Turpin Bannister

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Turpin Bannister
Born 1904
Lima, Ohio
Died 1982
Williston, Florida
Education Columbia University
Denison University
Harvard University
Occupation Architect
Professor
Historian

Turpin Chambers Bannister (1904–1982) was one of the leading American architectural historians of his generation. A long-time professor at the University of Illinois and the University of Florida, he is best known for his work in architectural history, including his work with The Society of Architectural Historians, and editorship of The Journal of the Society of Architectural Historians.

Biography[edit]

Turpin C. Bannister was born in Lima, Ohio in 1904.[1]

Bannister received his bachelor's degree from Denison University in Granville, Ohio, in 1925 and a master's degree from Columbia University in 1928. By his early 20s, Bannister had become highly involved in the national music fraternity Phi Mu Alpha Sinfonia. He was so involved that by 1926 he had served on a national committee to revise the fraternity's Initiation Ritual. The committee was composed of Peter W. Dykema (ΦΜΑ Supreme President), Charles E. Lutton (ΦΜΑ Supreme Secretary), Rollin Pease (ΦΜΑ Supreme Historian), and Bannister. Their revisions to the Ritual paid tribute to the founder, Ossian Everett Mills who had died in 1920.[2]

From 1932 to 1944 he taught at Rensselaer Polytechnic Institute, first as a design instructor and later as an architectural historian.[1] During this time period he was hired by the Federal Writers Project of the Works Project Administration (WPA) to assist in the preparation of the Federal Guide Series book on New York State. From December 1938 to August 1939, and in February 1940, he was employed as an editor and writer. the guide's introductory essay on architecture was written by Bannister.[1]

Bannister was one of the original five or six young scholars who talked informally but earnestly during the 1938 Harvard Summer Session about the formation of a professional organization of architectural historians. The first organized meeting of The American Society of Architectural Historians finally occurred on July 31, 1940 when twenty five charter members elected Bannister the first President, and directed him to edit a Journal. The Society would abridge its name a decade later to The Society of Architectural Historians. The Journal that Bannister published would go on to be known as The Journal of the Society of Architectural Historians.[3] After his initial involvement, Bannister continued to widely contribute to the Journal throughout his career.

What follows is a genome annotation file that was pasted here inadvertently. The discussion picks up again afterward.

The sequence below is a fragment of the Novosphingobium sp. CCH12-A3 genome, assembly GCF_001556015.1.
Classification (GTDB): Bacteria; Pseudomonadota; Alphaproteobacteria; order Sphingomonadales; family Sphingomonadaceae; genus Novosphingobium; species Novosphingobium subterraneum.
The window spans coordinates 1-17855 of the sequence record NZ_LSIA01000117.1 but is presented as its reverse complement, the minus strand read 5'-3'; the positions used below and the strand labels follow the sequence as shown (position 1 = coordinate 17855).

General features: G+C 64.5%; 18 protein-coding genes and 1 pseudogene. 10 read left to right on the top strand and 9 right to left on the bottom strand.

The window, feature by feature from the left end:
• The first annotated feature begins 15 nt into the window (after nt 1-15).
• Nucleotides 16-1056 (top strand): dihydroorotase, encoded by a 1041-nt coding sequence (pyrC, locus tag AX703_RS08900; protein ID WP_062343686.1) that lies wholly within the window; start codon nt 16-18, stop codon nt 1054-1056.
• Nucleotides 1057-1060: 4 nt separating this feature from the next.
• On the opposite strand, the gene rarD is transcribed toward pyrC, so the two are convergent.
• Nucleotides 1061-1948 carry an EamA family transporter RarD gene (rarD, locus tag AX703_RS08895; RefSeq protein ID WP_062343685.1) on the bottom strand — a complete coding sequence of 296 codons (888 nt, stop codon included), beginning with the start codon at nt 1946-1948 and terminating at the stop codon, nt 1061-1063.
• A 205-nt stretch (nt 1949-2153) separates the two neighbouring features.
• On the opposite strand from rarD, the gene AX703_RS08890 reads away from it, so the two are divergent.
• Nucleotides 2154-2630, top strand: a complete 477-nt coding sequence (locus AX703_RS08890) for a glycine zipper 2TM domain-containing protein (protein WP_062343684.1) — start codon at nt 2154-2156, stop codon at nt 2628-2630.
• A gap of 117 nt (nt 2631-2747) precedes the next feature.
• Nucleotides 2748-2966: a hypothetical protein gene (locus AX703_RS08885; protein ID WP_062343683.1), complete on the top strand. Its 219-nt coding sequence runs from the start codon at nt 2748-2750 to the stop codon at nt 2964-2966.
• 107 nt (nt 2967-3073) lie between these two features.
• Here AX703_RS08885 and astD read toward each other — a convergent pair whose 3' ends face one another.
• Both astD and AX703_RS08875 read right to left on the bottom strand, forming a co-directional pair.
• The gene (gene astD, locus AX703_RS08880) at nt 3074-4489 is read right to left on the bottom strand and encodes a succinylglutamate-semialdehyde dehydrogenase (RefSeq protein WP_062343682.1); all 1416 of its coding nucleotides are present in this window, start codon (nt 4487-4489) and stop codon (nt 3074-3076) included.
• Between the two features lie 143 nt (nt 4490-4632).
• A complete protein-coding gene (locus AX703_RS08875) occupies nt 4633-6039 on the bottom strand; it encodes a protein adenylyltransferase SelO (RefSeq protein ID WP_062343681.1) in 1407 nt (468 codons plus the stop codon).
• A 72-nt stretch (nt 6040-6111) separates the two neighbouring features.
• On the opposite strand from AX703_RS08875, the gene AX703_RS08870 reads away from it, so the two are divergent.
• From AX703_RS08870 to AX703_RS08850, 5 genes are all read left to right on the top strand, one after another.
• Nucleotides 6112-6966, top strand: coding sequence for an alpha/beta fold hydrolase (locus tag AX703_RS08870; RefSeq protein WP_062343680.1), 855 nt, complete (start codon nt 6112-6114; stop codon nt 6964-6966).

Bannister completed his studies at Harvard's School of Architecture where he received his Ph.D. in 1944. That year he left Rensselaer and became dean of the Alabama Polytechnic Institute's School of Architecture and Arts in Auburn. In 1948, he moved to the University of Illinois at Urbana and was Professor of Architecture for ten years, seven of which he served as head of the Department of Architecture. In 1958 he came to the University of Florida and served as dean until 1965 when he suffered a stroke. He died March 15, 1982 in Williston, Florida.[1]

Associations[edit]

Books[edit]

  • An introduction to architecture (1937)
  • Iron and architecture: A study in building and invention from Ancient Times to 1700 (1944)
  • One hundred books on architecture (1945)
  • The architecture of the octagon in New York State (1945)
  • Evolution and achievement (American Institute of Architects. Survey of education and registration, Commission for the. The architect at mid-century; report) (1954)
  • Modern architecture: A syllabus of buildings illustrating the development of architecture since the mid-eighteenth century (1957)
  • Medieval architecture: A syllabus of buildings illustrating the development of European architecture from the fourth through the fifteenth centuries (1959)
  • Oglethorpe's sources for the Savannah plan (1961)
  • A venture toward verity (The Florida Architect) (1963)
  • The Constantinian basilica of Saint Peter at Rome (1968)

References[edit]

  1. ^ a b c d e f Bannister, Turpin Chambers, 1904-1982. Papers, 1939-1982. University of Florida Archives (Manuscript Collection 4).
  2. ^ "A Brief History of Phi Mu Alpha Sinfonia". Phi Mu Alpha Sinfonia. Retrieved 25 June 2014. 
  3. ^ The Journal of the Society of Architectural Historians, Vol. 41, No. 4. (Dec., 1982), pp. 279-280.